System zEC12 and CFLEVEL 19 introduced Coupling Facility Thin Interrupts, enabled with DYNDISP=THIN.
Barbara Weiler has a nice paper on this: Coupling Thin Interrupts and Coupling Facility Performance in Shared Processor Environments, so this post is covering only a small (but relevant) portion of what she covers.
In essence Thin Interrupts shortens the time a CF spends polling for work, releasing the physical CPU sooner. This makes it a “better citizen” in terms of sharing the (generally ICF) CPU Pool with other CF LPARs.
The net effect of this is that R744PWAI – the CPU time spent polling for requests – should decrease. From the formula that means the CF CPU Utilisation should increase, despite (or because of) less CF CPU being used overall.
To achieve this PR/SM has to be more active, so at very least the PR/SM CPU for the LPAR (SMF70PDT – SMF70EDT) should increase.
NOTE: Even with Thin Interrupts I’d be wary of using CFs with shared engines in Production. This is because a CF still tends to wait to get an engine back when sharing, elongating requests and making their service times more variable.
So let’s discuss two cases:
- Where you have SMF 74–4 for the CF LPAR.
- Where you don’t have SMF 74–4 for the CF LPAR.
SMF 74–4 View Of Thin Interrupts
First, SMF 74–4 has a new bit field (in R744FFLG) for when Thin Interrupts are enabled.
Second, R744PWAI, as indicated above, should be relatively small and the CF CPU Utilisation relatively high.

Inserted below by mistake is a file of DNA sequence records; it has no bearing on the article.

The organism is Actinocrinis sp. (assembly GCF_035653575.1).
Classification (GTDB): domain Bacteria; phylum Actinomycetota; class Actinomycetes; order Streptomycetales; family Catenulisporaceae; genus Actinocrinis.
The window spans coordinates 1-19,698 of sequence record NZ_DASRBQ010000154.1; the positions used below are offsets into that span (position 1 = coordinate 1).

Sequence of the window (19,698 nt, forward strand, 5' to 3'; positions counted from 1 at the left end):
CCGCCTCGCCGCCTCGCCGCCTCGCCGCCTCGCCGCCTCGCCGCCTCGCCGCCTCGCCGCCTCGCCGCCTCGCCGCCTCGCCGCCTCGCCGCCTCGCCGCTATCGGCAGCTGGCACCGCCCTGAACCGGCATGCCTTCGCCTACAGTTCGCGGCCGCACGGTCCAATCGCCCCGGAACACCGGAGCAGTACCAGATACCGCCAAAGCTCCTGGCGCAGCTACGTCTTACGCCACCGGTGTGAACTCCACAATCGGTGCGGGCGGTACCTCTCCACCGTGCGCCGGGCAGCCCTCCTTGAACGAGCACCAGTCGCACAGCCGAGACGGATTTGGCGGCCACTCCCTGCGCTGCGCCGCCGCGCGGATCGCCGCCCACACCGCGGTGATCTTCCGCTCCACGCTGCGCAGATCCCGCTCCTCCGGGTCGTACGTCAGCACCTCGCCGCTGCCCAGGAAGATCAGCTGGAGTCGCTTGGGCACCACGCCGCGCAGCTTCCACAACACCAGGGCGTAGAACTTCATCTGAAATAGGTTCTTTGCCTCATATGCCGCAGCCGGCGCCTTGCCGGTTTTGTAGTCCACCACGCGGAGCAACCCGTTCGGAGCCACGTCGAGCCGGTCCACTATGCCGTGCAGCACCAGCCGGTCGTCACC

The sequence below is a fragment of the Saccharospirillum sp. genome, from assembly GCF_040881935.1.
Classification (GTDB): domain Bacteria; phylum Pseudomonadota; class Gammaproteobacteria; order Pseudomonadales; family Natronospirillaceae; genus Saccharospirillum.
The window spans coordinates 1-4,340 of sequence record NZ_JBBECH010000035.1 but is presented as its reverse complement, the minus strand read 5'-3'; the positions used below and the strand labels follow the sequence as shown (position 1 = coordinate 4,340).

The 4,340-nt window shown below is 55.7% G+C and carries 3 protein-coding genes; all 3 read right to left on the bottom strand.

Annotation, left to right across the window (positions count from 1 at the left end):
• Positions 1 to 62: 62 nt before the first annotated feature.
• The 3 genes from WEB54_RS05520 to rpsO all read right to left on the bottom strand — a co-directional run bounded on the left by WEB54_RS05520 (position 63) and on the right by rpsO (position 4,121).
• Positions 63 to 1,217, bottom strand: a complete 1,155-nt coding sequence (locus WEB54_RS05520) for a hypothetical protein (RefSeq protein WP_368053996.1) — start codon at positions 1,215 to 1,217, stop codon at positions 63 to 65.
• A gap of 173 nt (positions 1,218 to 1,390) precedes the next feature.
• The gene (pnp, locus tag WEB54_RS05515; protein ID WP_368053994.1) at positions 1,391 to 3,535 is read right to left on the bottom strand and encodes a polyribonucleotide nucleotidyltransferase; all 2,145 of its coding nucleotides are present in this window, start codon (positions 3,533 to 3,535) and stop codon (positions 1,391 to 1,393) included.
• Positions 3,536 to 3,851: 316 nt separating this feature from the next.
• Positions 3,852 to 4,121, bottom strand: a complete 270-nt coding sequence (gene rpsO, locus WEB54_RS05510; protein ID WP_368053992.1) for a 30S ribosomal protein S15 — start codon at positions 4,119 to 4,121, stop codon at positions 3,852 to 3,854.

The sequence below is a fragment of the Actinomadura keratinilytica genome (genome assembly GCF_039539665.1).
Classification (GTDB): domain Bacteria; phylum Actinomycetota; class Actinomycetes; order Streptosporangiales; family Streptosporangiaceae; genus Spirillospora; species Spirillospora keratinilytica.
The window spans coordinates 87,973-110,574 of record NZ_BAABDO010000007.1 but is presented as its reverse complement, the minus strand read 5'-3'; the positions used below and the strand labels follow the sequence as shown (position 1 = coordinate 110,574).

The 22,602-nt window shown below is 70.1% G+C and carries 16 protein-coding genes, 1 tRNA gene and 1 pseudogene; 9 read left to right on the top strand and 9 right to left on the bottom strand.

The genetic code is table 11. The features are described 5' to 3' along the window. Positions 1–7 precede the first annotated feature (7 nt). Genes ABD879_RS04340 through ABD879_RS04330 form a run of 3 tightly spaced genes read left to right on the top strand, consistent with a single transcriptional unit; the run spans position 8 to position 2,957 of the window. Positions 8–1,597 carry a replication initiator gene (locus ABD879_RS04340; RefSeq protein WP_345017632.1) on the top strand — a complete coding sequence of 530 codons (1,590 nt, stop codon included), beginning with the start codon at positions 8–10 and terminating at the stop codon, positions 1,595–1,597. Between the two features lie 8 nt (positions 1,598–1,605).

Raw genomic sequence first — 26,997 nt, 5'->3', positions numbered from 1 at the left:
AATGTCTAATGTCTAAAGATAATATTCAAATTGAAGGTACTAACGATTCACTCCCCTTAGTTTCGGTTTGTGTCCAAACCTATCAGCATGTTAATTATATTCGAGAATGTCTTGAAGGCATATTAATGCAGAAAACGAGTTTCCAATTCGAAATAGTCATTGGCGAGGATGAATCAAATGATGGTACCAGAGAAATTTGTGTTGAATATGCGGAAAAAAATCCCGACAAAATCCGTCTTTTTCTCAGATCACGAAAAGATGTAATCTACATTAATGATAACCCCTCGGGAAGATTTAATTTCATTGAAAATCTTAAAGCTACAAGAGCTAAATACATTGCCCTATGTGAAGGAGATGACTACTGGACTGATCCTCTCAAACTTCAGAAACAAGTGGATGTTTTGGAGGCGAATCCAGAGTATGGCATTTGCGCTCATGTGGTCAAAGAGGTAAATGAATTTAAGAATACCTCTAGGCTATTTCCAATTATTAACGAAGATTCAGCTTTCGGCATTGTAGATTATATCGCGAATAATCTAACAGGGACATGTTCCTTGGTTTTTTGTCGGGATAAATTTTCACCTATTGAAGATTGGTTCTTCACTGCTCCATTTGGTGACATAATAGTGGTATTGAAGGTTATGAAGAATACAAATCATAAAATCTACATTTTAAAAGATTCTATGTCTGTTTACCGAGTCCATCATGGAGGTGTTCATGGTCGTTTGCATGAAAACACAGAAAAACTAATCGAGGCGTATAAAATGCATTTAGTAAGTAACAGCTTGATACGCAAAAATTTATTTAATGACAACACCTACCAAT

So you have “full disclosure” in this case.
SMF 70 View Of Thin Interrupts
I think this is the more prevalent case, as people don’t tend to send me data from test environments (and it’s easier for them to send me “the lot” than to weed out the subsidiary environments).
All you have is SMF 70.
Here, as noted, SMF70PDT – SMF70EDT might well be higher, especially when there is some load.
It’s worth noting that for a non-dedicated CF LPAR the 70 Partition Data view will show the CPU used as variable, and generally far less than the CPU share. When you have a plethora of CF LPARs, or you’re kept away from the real infrastructure, this might be your only clue that Thin Interrupts is enabled.
For dedicated CF LPARs the 70 Partition Data view is of completely utilized engines.
By the way (pro tip here) 🙂 I recently changed our code to put the dedicated engine CF LPARs at the bottom of the stack; It just looks so much better that way. (See A Picture Of Dedication.)
Coupling Facility CPU is a complex topic. As I said on Twitter, I thought this would be a short blog post… 🙂
Well more poured out of my head than I initially thought; I hope some of this is worth pouring into your head. 🙂
So Thin Interrupts has been a good excuse to talk about Coupling Facility CPU Utilisation. It’s also going to be a good reason to revamp some of my code, when I get around to it. 🙂
It’s hopeless trying to understand the performance of CF images for which you have neither SMF 70 Partition Data nor SMF 74–4. ↩
Except when it isn’t (which I think would be rare). ↩
Obviously useful for capacity planning. ↩
… or at least the originally intended point; This post has expanded somewhat, but I’m glad it did. ↩